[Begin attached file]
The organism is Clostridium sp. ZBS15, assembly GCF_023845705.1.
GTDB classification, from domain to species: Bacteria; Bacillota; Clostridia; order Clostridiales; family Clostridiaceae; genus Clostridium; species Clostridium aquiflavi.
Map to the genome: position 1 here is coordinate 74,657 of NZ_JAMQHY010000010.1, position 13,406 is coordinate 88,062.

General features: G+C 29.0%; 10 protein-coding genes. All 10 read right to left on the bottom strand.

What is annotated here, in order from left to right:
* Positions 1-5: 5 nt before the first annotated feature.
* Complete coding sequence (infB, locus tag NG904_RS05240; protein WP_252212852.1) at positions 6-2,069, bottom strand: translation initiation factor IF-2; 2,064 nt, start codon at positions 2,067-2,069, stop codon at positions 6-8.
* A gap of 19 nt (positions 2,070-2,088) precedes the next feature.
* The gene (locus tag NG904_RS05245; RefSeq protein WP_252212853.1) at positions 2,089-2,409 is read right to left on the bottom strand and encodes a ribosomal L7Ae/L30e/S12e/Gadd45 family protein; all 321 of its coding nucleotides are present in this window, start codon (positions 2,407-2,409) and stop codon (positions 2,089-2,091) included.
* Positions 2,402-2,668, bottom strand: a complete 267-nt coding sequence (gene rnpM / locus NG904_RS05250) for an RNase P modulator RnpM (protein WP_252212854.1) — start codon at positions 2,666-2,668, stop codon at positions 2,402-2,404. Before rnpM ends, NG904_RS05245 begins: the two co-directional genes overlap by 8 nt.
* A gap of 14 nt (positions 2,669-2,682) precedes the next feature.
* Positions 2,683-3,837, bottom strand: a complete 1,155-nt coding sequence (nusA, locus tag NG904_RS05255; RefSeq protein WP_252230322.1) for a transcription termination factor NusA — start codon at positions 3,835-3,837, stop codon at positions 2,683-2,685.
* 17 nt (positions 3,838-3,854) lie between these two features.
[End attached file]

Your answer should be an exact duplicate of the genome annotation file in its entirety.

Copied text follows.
The organism is Clostridium sp. ZBS15, assembly GCF_023845705.1.
GTDB classification, from domain to species: Bacteria; Bacillota; Clostridia; order Clostridiales; family Clostridiaceae; genus Clostridium; species Clostridium aquiflavi.
Map to the genome: position 1 here is coordinate 74,657 of NZ_JAMQHY010000010.1, position 13,406 is coordinate 88,062.

General features: G+C 29.0%; 10 protein-coding genes. All 10 read right to left on the bottom strand.

What is annotated here, in order from left to right:
* Positions 1-5: 5 nt before the first annotated feature.
* Complete coding sequence (infB, locus tag NG904_RS05240; protein WP_252212852.1) at positions 6-2,069, bottom strand: translation initiation factor IF-2; 2,064 nt, start codon at positions 2,067-2,069, stop codon at positions 6-8.
* A gap of 19 nt (positions 2,070-2,088) precedes the next feature.
* The gene (locus tag NG904_RS05245; RefSeq protein WP_252212853.1) at positions 2,089-2,409 is read right to left on the bottom strand and encodes a ribosomal L7Ae/L30e/S12e/Gadd45 family protein; all 321 of its coding nucleotides are present in this window, start codon (positions 2,407-2,409) and stop codon (positions 2,089-2,091) included.
* Positions 2,402-2,668, bottom strand: a complete 267-nt coding sequence (gene rnpM / locus NG904_RS05250) for an RNase P modulator RnpM (protein WP_252212854.1) — start codon at positions 2,666-2,668, stop codon at positions 2,402-2,404. Before rnpM ends, NG904_RS05245 begins: the two co-directional genes overlap by 8 nt.
* A gap of 14 nt (positions 2,669-2,682) precedes the next feature.
* Positions 2,683-3,837, bottom strand: a complete 1,155-nt coding sequence (nusA, locus tag NG904_RS05255; RefSeq protein WP_252230322.1) for a transcription termination factor NusA — start codon at positions 3,835-3,837, stop codon at positions 2,683-2,685.
* 17 nt (positions 3,838-3,854) lie between these two features.